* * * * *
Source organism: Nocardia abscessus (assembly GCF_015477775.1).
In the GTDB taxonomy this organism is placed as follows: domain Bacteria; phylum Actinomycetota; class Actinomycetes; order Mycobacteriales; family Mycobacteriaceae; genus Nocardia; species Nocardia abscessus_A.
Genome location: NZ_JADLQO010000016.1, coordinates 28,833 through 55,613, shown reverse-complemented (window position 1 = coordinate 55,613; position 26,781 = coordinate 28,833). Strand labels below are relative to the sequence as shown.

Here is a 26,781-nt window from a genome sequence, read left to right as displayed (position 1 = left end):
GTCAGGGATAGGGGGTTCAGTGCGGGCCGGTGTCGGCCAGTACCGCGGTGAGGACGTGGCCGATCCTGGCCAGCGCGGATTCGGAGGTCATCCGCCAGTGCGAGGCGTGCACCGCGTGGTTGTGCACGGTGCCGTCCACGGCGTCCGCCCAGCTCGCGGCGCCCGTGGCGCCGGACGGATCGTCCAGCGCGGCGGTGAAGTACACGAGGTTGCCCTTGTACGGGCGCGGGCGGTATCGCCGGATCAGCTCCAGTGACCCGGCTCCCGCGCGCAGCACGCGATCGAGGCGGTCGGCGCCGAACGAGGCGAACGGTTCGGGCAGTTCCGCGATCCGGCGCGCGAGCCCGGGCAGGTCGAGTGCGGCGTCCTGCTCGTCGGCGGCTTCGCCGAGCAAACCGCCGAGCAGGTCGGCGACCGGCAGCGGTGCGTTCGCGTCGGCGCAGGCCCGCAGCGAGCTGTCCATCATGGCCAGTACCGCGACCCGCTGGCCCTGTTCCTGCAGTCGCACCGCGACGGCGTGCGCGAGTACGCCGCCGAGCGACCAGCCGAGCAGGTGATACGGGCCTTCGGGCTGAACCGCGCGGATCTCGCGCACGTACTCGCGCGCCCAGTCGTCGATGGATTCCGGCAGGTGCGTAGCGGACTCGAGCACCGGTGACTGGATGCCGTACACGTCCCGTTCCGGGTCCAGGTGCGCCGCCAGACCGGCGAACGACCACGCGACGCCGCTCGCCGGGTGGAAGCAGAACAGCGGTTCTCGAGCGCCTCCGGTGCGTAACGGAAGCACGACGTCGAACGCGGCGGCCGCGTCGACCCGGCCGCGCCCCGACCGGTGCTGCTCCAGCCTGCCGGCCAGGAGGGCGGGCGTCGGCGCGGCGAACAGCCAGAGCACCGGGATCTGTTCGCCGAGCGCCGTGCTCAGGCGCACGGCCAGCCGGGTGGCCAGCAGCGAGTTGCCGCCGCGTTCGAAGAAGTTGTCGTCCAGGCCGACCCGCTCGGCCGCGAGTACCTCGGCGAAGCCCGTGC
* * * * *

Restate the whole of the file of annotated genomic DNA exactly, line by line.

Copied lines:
Source organism: Nocardia abscessus (assembly GCF_015477775.1).
In the GTDB taxonomy this organism is placed as follows: domain Bacteria; phylum Actinomycetota; class Actinomycetes; order Mycobacteriales; family Mycobacteriaceae; genus Nocardia; species Nocardia abscessus_A.
Genome location: NZ_JADLQO010000016.1, coordinates 28,833 through 55,613, shown reverse-complemented (window position 1 = coordinate 55,613; position 26,781 = coordinate 28,833). Strand labels below are relative to the sequence as shown.

Here is a 26,781-nt window from a genome sequence, read left to right as displayed (position 1 = left end):
GTCAGGGATAGGGGGTTCAGTGCGGGCCGGTGTCGGCCAGTACCGCGGTGAGGACGTGGCCGATCCTGGCCAGCGCGGATTCGGAGGTCATCCGCCAGTGCGAGGCGTGCACCGCGTGGTTGTGCACGGTGCCGTCCACGGCGTCCGCCCAGCTCGCGGCGCCCGTGGCGCCGGACGGATCGTCCAGCGCGGCGGTGAAGTACACGAGGTTGCCCTTGTACGGGCGCGGGCGGTATCGCCGGATCAGCTCCAGTGACCCGGCTCCCGCGCGCAGCACGCGATCGAGGCGGTCGGCGCCGAACGAGGCGAACGGTTCGGGCAGTTCCGCGATCCGGCGCGCGAGCCCGGGCAGGTCGAGTGCGGCGTCCTGCTCGTCGGCGGCTTCGCCGAGCAAACCGCCGAGCAGGTCGGCGACCGGCAGCGGTGCGTTCGCGTCGGCGCAGGCCCGCAGCGAGCTGTCCATCATGGCCAGTACCGCGACCCGCTGGCCCTGTTCCTGCAGTCGCACCGCGACGGCGTGCGCGAGTACGCCGCCGAGCGACCAGCCGAGCAGGTGATACGGGCCTTCGGGCTGAACCGCGCGGATCTCGCGCACGTACTCGCGCGCCCAGTCGTCGATGGATTCCGGCAGGTGCGTAGCGGACTCGAGCACCGGTGACTGGATGCCGTACACGTCCCGTTCCGGGTCCAGGTGCGCCGCCAGACCGGCGAACGACCACGCGACGCCGCTCGCCGGGTGGAAGCAGAACAGCGGTTCTCGAGCGCCTCCGGTGCGTAACGGAAGCACGACGTCGAACGCGGCGGCCGCGTCGACCCGGCCGCGCCCCGACCGGTGCTGCTCCAGCCTGCCGGCCAGGAGGGCGGGCGTCGGCGCGGCGAACAGCCAGAGCACCGGGATCTGTTCGCCGAGCGCCGTGCTCAGGCGCACGGCCAGCCGGGTGGCCAGCAGCGAGTTGCCGCCGCGTTCGAAGAAGTTGTCGTCCAGGCCGACCCGCTCGGCCGCGAGTACCTCGGCGAAGCCCGTGC